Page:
Professor Mark McGowan on the search for Patrick Cox
Interior shot. Bearded man with greying hair, dark blue windbreaker and trousers, speaking to camera in a one story wooden building with a sloping roof, with rows of wooden beds and windows visible behind him.
Mark McGowan from Department of History at the University of Toronto. I am here at Grosse Île and I am inside one of the lazarettos that was built in 1847 to house the very ill Famine migrants, mostly from Ireland.
It was here that one of the young men who had been a tenant on Denis Mahon’s estate in Strokestown – a young lad by the name of Patrick Cox – was found to be infected on board ship, and was taken here for his recovery.
One of the reasons why we know this was because his mother and siblings – the widow Cox – moved into the Canadian interior. In the summer of 1847 she placed an advertisement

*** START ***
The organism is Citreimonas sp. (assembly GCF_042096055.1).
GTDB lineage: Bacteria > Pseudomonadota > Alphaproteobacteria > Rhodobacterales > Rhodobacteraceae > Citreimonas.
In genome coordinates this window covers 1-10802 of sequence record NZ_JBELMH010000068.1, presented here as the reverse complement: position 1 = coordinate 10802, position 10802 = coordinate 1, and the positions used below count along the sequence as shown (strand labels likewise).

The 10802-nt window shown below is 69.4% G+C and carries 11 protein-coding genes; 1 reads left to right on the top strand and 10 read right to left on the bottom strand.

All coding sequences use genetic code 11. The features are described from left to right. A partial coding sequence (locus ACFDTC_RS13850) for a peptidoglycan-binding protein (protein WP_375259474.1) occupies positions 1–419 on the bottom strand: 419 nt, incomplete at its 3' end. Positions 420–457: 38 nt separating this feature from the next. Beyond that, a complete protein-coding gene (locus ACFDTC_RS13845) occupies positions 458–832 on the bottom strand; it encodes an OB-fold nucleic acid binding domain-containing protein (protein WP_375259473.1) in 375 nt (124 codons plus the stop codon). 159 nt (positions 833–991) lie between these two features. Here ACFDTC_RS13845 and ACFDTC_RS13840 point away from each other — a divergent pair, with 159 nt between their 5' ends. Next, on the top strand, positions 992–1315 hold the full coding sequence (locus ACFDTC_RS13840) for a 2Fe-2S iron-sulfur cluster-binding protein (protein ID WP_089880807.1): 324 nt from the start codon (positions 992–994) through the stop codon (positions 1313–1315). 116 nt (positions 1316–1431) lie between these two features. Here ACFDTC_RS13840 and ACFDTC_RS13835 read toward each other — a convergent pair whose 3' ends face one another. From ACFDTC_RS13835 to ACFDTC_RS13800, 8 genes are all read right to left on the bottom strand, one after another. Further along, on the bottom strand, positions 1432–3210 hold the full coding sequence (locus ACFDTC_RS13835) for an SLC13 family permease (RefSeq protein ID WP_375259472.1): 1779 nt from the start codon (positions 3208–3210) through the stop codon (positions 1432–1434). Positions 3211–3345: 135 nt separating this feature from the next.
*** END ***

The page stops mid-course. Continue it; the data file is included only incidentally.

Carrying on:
Advertisement with “Information Wanted. Of Patrick Cox, late of Strokestown…” flashes up on screen. Caption “Hamilton Gazette, September 27, 1847” at bottom of screen.
in a local Hamilton newspaper wanting to know if anyone had any information with regard to her son Patrick, who had been left here under the care of Dr Douglas at Grosse Île.
Now it is very difficult to determine whether or not she and her son Patrick were ever united because there were two Widow Coxes that set sail with the 274 families from Strokestown in County Roscommon.
There is a Patrick Cox who is listed here at Grosse Île as having been deceased, but no age is given. We knew that this Patrick Cox was a teenager.
But in the 1851 census for Hamilton we do find Mrs Cox, and we do find a teenage son Patrick. So we may also assume that the young Patrick Cox who lay in one of the buildings very much like this did recover and was sent by Canadian emigration authorities inland and rejoined his mother and siblings thousands of kilometres away in Hamilton, Canada West.
Final image of water with onscreen Ireland Park Foundation logo. Celtic style music playing.